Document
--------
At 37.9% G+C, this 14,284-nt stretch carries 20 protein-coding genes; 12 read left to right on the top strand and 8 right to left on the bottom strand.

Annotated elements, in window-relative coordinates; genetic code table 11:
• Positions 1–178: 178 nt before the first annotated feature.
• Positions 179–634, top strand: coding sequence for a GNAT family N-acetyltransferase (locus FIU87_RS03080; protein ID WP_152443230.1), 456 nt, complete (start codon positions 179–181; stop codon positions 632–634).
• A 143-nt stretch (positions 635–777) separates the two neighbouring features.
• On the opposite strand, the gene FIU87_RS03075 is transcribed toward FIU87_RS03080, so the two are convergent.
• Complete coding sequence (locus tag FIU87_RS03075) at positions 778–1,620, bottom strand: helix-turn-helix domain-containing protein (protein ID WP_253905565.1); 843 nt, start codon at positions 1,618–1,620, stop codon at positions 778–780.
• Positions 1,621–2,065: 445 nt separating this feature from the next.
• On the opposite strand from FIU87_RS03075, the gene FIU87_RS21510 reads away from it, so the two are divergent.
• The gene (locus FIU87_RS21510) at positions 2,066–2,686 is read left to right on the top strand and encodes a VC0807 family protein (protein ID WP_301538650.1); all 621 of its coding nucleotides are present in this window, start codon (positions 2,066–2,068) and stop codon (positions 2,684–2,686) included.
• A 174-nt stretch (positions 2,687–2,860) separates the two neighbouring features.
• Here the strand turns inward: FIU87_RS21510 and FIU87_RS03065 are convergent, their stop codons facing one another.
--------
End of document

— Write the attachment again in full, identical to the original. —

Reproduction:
At 37.9% G+C, this 14,284-nt stretch carries 20 protein-coding genes; 12 read left to right on the top strand and 8 right to left on the bottom strand.

Annotated elements, in window-relative coordinates; genetic code table 11:
• Positions 1–178: 178 nt before the first annotated feature.
• Positions 179–634, top strand: coding sequence for a GNAT family N-acetyltransferase (locus FIU87_RS03080; protein ID WP_152443230.1), 456 nt, complete (start codon positions 179–181; stop codon positions 632–634).
• A 143-nt stretch (positions 635–777) separates the two neighbouring features.
• On the opposite strand, the gene FIU87_RS03075 is transcribed toward FIU87_RS03080, so the two are convergent.
• Complete coding sequence (locus tag FIU87_RS03075) at positions 778–1,620, bottom strand: helix-turn-helix domain-containing protein (protein ID WP_253905565.1); 843 nt, start codon at positions 1,618–1,620, stop codon at positions 778–780.
• Positions 1,621–2,065: 445 nt separating this feature from the next.
• On the opposite strand from FIU87_RS03075, the gene FIU87_RS21510 reads away from it, so the two are divergent.
• The gene (locus FIU87_RS21510) at positions 2,066–2,686 is read left to right on the top strand and encodes a VC0807 family protein (protein ID WP_301538650.1); all 621 of its coding nucleotides are present in this window, start codon (positions 2,066–2,068) and stop codon (positions 2,684–2,686) included.
• A 174-nt stretch (positions 2,687–2,860) separates the two neighbouring features.
• Here the strand turns inward: FIU87_RS21510 and FIU87_RS03065 are convergent, their stop codons facing one another.